Globally, there are large variations in economic development and standards of living between countries. This topic looks at the reasons for, and consequences of, having a ‘global development gap’ in addition to why such divides occur nationally such as the UK’s north-south divide.
Podcast: How does international aid work?
The demand for food, water and energy is rising across the globe, yet the supply of all of these resources is limited which can create conflicts. Technological advances allow new strategies to be used which can increase the supply of some resources, however these can be controversial such as genetically modified crops.
39 ways to save the planet: Super rice
Global ecosystems - ranging from hot arid to cold tundra environments - all have distinctive characteristics, which have lead to distinctive adaptations within their plant and animal communities. Whilst these environments all provide economic opportunities such as using rainforests for logging, farming or energy, they are extremely fragile environments which require sustainable management.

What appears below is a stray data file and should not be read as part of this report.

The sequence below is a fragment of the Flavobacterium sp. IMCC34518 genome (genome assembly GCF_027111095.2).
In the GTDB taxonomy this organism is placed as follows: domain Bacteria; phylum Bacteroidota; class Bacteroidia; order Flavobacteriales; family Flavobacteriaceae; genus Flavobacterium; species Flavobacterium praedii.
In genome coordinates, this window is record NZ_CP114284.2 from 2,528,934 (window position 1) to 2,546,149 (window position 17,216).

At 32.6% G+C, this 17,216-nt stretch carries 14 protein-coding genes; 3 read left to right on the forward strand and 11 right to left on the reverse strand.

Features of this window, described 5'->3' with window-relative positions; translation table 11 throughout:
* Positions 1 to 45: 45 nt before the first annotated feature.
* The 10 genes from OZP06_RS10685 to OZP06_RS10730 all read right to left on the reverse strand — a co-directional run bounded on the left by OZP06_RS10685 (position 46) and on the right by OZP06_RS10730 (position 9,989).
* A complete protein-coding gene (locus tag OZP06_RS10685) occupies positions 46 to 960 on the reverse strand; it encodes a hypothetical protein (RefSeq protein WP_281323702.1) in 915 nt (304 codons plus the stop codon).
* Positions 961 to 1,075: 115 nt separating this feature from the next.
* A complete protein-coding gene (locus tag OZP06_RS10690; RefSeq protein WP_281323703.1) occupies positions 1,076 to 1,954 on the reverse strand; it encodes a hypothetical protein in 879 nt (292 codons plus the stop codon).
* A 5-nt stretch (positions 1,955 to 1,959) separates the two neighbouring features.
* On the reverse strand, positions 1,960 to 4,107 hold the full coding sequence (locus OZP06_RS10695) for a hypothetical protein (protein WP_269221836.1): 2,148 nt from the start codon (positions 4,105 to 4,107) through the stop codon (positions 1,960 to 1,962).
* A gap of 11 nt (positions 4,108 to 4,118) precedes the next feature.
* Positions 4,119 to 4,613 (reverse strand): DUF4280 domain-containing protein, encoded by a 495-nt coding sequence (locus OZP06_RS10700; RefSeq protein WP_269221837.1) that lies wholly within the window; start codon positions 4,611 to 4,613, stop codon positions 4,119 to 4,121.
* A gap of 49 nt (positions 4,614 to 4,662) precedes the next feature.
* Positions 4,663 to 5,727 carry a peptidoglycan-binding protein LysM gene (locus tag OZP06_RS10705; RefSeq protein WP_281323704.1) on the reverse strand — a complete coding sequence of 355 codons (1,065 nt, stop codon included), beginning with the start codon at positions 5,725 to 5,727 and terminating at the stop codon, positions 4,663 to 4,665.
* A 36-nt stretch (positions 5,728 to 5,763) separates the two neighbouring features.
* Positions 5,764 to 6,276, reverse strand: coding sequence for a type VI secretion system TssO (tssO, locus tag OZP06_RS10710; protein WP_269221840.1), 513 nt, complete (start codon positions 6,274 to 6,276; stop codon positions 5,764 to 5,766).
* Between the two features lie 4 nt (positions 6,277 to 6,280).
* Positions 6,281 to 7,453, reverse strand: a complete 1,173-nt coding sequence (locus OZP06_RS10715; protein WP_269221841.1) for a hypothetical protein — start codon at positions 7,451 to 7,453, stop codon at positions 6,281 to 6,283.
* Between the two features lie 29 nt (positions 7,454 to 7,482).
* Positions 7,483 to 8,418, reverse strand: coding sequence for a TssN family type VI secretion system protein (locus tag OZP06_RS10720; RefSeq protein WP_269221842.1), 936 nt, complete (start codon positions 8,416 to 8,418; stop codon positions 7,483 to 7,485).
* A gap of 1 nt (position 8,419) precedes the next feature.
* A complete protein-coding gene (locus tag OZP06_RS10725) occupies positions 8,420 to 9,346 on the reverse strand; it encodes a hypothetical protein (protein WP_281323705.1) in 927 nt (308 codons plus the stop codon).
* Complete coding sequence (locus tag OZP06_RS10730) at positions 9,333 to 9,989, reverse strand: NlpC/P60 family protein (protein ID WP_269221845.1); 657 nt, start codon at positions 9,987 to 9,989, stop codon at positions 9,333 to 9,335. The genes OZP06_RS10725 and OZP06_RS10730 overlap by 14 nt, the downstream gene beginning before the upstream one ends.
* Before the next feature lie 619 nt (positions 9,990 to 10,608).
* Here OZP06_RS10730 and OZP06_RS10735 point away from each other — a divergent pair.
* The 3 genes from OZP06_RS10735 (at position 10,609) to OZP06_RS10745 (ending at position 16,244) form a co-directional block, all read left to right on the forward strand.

Podcast: What makes the Arctic unique?
The Earth is 4.5 billion years old, but it is still a highly dynamic body continually undergoing changes. These changes result in the creation of a variety of hazards that pose a threat to both humans and the environment. Some of these hazards you will have already felt the effects of in the UK, such as climate change and weather hazards, whilst others occur in geographically distinct regions such as tectonic hazards and tropical storms.
Podcast: How do graphic novels help understanding of natural disasters?
The distinctive landscape of the UK has been gradually formed over millions of years by coastal, glacial and fluvial (river based) processes, which continue to act today. A number of physical and human factors affect the processes of erosion, weathering, deposition and transportation.